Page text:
Sage Cites Family as Recipe for Success

Feb 15th, 2003 | By | Category: 14-3: Your Heroes Are Not Our Heroes, Tribal College News
JASPER SAGE

Intern Jasper Sage (second from left) stands with (left to right): Estevan Ramirez of the Hispanic Association of Colleges and Universities, Agriculture Secretary Ann Veneman, Melinda Collier of USDA, and Katy Poth, another USDA summer intern.

Jasper Sage, a senior student from Haskell Indian Nations University, spoke on a panel last August with Secretary of Agriculture Ann Veneman about his internship with the U.S. Department of Agriculture (USDA). The audience included nearly 9,500 USDA interns, either present in the USDA Jefferson Auditorium or connected via satellite from around the country.

Sage spoke passionately about how both his uncle and his father, a Navajo code-talker, encouraged him to seek higher education. A Navajo from Farmington, NM, Sage has interned with USDA for two summers through the Washington Internship for Native Students (WINS) program. Two years ago, Sage worked with the Natural Resource Conservation Service, and last summer he interned with the Farm Service Agency.

In his speech, Sage gave credit to his uncle for helping him understand the value of agriculture. “My Uncle Billy always talked about how corn — how agriculture — is part of our every-day Native American culture, our inner culture and values. He used to talk about corn because we use corn …for our ceremonial prayers… ‘You need to take care of your crops,’ he would say. ‘Give them water, like the way your mother nourished you when you were small. Raise them up just like your own child. Make them feel good. Talk to them. Make them feel comfortable.’ And that’s the way he used to tell us,” said Sage.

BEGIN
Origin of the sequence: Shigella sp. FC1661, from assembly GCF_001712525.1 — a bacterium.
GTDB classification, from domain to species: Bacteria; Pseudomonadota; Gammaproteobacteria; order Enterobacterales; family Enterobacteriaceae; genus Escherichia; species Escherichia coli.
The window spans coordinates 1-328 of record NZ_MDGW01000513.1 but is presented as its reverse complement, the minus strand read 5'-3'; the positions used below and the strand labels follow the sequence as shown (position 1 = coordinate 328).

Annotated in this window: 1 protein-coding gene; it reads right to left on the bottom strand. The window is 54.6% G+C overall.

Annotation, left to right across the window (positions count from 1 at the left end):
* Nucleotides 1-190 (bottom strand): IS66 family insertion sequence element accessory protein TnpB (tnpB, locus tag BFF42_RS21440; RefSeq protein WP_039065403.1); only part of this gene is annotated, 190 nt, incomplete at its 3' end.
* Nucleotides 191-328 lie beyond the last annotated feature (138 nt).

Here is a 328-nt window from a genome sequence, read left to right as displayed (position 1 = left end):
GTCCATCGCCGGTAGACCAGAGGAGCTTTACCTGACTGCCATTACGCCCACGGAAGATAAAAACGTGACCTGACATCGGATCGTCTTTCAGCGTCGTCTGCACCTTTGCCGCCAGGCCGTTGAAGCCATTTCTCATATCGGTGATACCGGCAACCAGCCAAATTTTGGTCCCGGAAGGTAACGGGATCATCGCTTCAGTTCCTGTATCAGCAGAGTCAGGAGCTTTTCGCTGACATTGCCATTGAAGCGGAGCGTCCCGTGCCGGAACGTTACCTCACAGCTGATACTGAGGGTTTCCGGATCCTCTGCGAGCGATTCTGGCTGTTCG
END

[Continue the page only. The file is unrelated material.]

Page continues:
Sage’s father was also supportive of his educational goals. “He’d say, ‘You know what, if you really want to go places, stay in school. That’s the only way you can go somewhere. …You’re not doing that for us or for your mother. What you’re doing is for your kids and for tomorrow’s generation because you’re the one that’s shaping this world for the next generation. Whatever you do here is going to affect the next generation.’”

Clearly, having two family members who support and encourage him is crucial to Sage’s success in college. He summed it up simply by saying, “That’s what made me keep in school. ” He will graduate from Haskell (Lawrence, KS) with a bachelor’s degree in business management.

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